All things SRV

We will use this blog to regularly post news, analyses, videos and links, training updates, resources for further learning, questions, and so on, relevant to Social Role Valorization (SRV). We encourage you to subscribe to the blog and to comment on our posts. The more comments and online discussions, the more we can help deepen our understanding of SRV on behalf of vulnerable people.

Posted on February 10, 2010 at 11:35 am by MTumeinski · Permalink · One Comment
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‘The tug of war over Hart Island’

The 18 July 2021 NY Times includes an article entitled ‘The tug of war over Hart Island.’ A mile long, Hart Island is in Long Island Sound and is part of the Bronx (New York, US). Hart Island is still used as the ‘potter’s field’ for the city, with over a million New Yorkers buried on the island in common graves. Significant numbers of people who died from COVID were likely buried on the island. In the 1980s, people who died of AIDS were also likely buried on Hart Island.

At different times, Hart Island has served as a location for multiple devalued groups in various settings, including the following:

Oddly, during the Cold War, Hart Island was used as a missile site, from the 1950s until the 1970s.

For additional stories on Hart Island, see:

Posted on July 18, 2021 at 2:44 pm by MTumeinski · Permalink · Leave a comment
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Easy Street

Easy Street is the name of a simulated environment with a purported goal of rehabilitation, and is used in a number of programs, such as hospitals, rehabilitation centers and other medical settings. Easy Street environments are often quite expensive to install.

The following videos include ‘tours’ of Easy Street simulated environments:

The videos, and the underlying concept of Easy Street, can be analyzed from a Social Role Valorization (SRV) perspective, in light of the overall goal of greater access to the ‘good things of life,’ the concept of societally valued roles, image enhancement and competency enhancement, SRV concepts such as the culturally valued analog and model coherency, etc. The PASSING tool and specific ratings could also be helpful in analyzing Easy Street.

Posted on February 18, 2021 at 5:12 pm by MTumeinski · Permalink · Leave a comment
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Imagery and drug addiction services

The Sunday NY Times (4 May 2014) included an article entitled ‘Heroin’s new hometown: On Staten Island, rising tide of heroin takes hold.’ It is a sad and difficult article about the awful effects of addiction on: those who are addicted, their family and friends, as well as their particular communities and society overall.  It is worth studying from a Social Role Valorization (SRV) perspective on many levels, including in relation to the responses from human service agencies as described in the article.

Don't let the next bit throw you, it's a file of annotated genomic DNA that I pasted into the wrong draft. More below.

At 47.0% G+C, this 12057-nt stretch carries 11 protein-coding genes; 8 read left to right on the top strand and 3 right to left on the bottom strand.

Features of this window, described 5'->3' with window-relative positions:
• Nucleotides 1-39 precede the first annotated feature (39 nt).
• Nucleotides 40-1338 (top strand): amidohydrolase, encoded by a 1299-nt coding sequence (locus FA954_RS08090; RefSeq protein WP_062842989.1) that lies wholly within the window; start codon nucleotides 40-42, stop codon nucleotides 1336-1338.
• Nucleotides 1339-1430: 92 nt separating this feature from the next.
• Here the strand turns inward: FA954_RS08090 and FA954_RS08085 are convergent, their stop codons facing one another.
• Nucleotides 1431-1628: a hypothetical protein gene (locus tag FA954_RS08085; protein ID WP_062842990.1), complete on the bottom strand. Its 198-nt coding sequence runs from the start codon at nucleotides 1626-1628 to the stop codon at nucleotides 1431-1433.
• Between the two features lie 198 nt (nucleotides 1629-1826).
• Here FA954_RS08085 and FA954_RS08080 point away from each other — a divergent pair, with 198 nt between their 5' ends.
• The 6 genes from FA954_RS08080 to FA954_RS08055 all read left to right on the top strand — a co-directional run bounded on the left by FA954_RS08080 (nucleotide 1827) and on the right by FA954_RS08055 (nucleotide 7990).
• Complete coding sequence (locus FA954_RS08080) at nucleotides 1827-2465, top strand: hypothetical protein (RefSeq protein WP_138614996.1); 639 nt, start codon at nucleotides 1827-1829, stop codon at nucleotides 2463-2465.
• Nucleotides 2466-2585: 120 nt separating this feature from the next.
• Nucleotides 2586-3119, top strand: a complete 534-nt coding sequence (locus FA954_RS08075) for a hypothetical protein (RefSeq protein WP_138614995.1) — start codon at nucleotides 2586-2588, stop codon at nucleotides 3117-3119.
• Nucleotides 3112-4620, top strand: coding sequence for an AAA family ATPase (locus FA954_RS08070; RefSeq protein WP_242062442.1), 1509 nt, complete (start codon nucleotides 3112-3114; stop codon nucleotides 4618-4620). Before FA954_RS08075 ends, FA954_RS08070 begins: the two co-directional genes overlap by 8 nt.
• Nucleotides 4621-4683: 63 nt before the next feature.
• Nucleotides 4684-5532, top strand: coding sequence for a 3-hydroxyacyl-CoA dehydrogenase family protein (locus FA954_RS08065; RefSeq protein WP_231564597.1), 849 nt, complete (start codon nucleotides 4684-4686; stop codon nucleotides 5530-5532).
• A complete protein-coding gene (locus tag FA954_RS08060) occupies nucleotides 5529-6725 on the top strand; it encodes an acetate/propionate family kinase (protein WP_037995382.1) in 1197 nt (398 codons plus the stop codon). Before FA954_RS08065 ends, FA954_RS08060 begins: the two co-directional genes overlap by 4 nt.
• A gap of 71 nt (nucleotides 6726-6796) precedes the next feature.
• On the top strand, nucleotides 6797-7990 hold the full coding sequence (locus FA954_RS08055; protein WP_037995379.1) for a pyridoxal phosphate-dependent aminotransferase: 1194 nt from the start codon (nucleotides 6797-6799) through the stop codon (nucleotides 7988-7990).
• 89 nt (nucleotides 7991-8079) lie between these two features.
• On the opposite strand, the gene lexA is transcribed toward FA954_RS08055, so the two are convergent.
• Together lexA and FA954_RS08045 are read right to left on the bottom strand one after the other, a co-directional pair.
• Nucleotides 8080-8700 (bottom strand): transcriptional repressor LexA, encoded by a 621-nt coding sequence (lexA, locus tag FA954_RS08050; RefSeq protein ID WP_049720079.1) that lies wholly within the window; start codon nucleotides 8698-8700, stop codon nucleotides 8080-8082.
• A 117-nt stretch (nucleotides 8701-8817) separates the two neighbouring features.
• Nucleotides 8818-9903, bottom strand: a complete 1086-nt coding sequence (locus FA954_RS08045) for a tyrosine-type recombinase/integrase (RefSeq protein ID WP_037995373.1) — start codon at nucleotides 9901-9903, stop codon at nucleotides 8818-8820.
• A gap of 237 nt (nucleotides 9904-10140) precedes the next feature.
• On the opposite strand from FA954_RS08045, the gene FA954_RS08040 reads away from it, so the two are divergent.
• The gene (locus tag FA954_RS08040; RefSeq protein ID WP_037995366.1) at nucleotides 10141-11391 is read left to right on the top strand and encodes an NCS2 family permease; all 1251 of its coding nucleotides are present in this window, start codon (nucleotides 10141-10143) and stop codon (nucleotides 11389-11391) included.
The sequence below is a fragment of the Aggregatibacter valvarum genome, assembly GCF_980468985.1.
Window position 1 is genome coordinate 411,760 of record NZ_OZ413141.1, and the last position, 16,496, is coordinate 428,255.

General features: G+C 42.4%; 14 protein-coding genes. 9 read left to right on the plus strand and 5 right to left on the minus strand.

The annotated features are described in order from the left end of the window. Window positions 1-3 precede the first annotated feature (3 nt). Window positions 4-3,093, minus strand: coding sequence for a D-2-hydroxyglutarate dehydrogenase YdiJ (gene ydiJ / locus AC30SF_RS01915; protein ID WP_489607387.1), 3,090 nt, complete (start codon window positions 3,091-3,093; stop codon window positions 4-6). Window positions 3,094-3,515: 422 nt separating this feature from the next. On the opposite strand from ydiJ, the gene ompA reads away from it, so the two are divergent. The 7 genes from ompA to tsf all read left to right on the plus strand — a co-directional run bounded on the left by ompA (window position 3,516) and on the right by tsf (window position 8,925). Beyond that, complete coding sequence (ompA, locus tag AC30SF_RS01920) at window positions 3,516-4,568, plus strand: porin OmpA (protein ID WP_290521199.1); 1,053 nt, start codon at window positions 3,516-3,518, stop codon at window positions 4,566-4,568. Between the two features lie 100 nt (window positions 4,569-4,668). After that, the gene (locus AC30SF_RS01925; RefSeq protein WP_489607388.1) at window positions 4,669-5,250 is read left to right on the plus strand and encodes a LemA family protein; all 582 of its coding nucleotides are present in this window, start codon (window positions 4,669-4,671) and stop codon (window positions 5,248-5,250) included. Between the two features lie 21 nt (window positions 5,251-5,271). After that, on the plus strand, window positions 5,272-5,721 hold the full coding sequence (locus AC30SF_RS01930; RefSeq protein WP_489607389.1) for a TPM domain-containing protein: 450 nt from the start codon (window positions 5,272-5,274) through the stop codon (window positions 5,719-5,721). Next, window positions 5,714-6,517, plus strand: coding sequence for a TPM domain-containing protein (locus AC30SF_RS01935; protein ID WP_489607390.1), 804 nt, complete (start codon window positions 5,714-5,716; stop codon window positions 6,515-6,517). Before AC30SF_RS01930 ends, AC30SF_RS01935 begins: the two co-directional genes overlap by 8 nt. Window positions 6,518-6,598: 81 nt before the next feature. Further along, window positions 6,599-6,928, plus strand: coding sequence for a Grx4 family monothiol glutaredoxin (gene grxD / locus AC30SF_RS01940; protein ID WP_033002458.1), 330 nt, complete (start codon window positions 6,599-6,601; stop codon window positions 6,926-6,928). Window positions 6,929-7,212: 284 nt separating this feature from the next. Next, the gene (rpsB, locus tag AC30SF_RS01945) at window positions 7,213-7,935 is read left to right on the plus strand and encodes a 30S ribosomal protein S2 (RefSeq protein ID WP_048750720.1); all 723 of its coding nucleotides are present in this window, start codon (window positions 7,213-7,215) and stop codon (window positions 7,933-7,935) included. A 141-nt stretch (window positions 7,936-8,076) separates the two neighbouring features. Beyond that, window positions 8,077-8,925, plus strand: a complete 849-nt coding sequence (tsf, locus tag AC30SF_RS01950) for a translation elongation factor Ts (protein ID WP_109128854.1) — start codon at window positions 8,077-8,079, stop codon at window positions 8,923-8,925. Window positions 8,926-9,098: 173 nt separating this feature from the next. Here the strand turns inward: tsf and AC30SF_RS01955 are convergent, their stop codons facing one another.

One quote has relevance to the theme of imagery  in Social Role Valorization, in particular the elements of service setting location and activity:

“Some parents have taken to sending their children for treatment in Brooklyn, in part to avoid the glare of those who would recognize them at facilities on Staten Island.”

Posted on December 29, 2020 at 11:09 am by MTumeinski · Permalink · Leave a comment
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Group size matters

This 2014 op ed in the NY Times relates to the Social Role Valorization (SRV) theme of competency enhancement, in this case, as related to the role of student. It examines ways that group size (class size) can enhance student competencies and provide greater access to the good things of life, including access to higher education. Note also a possible link to PASSING, such as the rating:

Posted on December 18, 2020 at 1:26 pm by MTumeinski · Permalink · Leave a comment
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Role of server or friend?

One of the clarifications offered in introductory Social Role Valorization workshops and texts is the distinction between the role of server (whether paid or voluntary) and the valued social role of friend. Servers may indeed be friendly to the people they serve, but as long as they are in the role of server, they are not friend. We know what friendship entails. Many people who are societally devalued, and who have been isolated and perhaps cut off from freely-given relationships, may indeed be lonely and hungry for relationship. This real need does not however justify distorting and conflating the role of server and the role of friend.

With this in mind, consider two recent articles in the 26 April 2020 New York Times. One article, entitled ‘Be a friend to the elderly and get paid,’ describes: